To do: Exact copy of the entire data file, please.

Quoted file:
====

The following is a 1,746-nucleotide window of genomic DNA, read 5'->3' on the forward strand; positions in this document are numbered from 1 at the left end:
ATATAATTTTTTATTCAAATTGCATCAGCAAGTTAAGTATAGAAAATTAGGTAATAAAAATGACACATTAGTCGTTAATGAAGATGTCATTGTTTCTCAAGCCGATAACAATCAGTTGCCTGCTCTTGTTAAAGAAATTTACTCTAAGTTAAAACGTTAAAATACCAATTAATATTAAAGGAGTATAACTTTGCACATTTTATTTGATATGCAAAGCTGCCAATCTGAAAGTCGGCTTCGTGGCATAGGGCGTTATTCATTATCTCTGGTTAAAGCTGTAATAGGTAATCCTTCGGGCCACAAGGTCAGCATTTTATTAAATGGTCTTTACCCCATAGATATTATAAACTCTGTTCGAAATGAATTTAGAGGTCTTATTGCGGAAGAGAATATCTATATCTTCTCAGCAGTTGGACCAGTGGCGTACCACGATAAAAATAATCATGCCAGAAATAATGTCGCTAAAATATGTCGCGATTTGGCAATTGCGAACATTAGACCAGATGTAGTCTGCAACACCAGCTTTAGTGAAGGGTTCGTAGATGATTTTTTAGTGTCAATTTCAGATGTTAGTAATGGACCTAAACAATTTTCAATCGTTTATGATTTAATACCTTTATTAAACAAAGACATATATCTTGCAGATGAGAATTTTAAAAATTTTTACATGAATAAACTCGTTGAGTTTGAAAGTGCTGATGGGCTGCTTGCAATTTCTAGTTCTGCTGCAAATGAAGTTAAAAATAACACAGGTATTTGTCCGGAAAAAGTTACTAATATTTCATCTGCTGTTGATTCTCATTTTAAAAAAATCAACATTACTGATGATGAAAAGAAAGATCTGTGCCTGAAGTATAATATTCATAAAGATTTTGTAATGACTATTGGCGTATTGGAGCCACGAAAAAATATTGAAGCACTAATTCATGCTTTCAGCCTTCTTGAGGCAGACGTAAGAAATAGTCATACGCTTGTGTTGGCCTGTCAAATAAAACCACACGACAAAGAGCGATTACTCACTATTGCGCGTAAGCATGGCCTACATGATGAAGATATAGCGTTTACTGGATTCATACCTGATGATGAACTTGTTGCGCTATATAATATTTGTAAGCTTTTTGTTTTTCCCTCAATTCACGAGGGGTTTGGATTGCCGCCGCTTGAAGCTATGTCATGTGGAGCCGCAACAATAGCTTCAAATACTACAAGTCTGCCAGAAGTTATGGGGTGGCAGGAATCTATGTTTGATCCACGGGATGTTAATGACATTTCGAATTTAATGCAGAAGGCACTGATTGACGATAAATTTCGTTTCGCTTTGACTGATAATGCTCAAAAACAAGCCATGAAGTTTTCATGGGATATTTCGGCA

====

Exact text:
The following is a 1,746-nucleotide window of genomic DNA, read 5'->3' on the forward strand; positions in this document are numbered from 1 at the left end:
ATATAATTTTTTATTCAAATTGCATCAGCAAGTTAAGTATAGAAAATTAGGTAATAAAAATGACACATTAGTCGTTAATGAAGATGTCATTGTTTCTCAAGCCGATAACAATCAGTTGCCTGCTCTTGTTAAAGAAATTTACTCTAAGTTAAAACGTTAAAATACCAATTAATATTAAAGGAGTATAACTTTGCACATTTTATTTGATATGCAAAGCTGCCAATCTGAAAGTCGGCTTCGTGGCATAGGGCGTTATTCATTATCTCTGGTTAAAGCTGTAATAGGTAATCCTTCGGGCCACAAGGTCAGCATTTTATTAAATGGTCTTTACCCCATAGATATTATAAACTCTGTTCGAAATGAATTTAGAGGTCTTATTGCGGAAGAGAATATCTATATCTTCTCAGCAGTTGGACCAGTGGCGTACCACGATAAAAATAATCATGCCAGAAATAATGTCGCTAAAATATGTCGCGATTTGGCAATTGCGAACATTAGACCAGATGTAGTCTGCAACACCAGCTTTAGTGAAGGGTTCGTAGATGATTTTTTAGTGTCAATTTCAGATGTTAGTAATGGACCTAAACAATTTTCAATCGTTTATGATTTAATACCTTTATTAAACAAAGACATATATCTTGCAGATGAGAATTTTAAAAATTTTTACATGAATAAACTCGTTGAGTTTGAAAGTGCTGATGGGCTGCTTGCAATTTCTAGTTCTGCTGCAAATGAAGTTAAAAATAACACAGGTATTTGTCCGGAAAAAGTTACTAATATTTCATCTGCTGTTGATTCTCATTTTAAAAAAATCAACATTACTGATGATGAAAAGAAAGATCTGTGCCTGAAGTATAATATTCATAAAGATTTTGTAATGACTATTGGCGTATTGGAGCCACGAAAAAATATTGAAGCACTAATTCATGCTTTCAGCCTTCTTGAGGCAGACGTAAGAAATAGTCATACGCTTGTGTTGGCCTGTCAAATAAAACCACACGACAAAGAGCGATTACTCACTATTGCGCGTAAGCATGGCCTACATGATGAAGATATAGCGTTTACTGGATTCATACCTGATGATGAACTTGTTGCGCTATATAATATTTGTAAGCTTTTTGTTTTTCCCTCAATTCACGAGGGGTTTGGATTGCCGCCGCTTGAAGCTATGTCATGTGGAGCCGCAACAATAGCTTCAAATACTACAAGTCTGCCAGAAGTTATGGGGTGGCAGGAATCTATGTTTGATCCACGGGATGTTAATGACATTTCGAATTTAATGCAGAAGGCACTGATTGACGATAAATTTCGTTTCGCTTTGACTGATAATGCTCAAAAACAAGCCATGAAGTTTTCATGGGATATTTCGGCA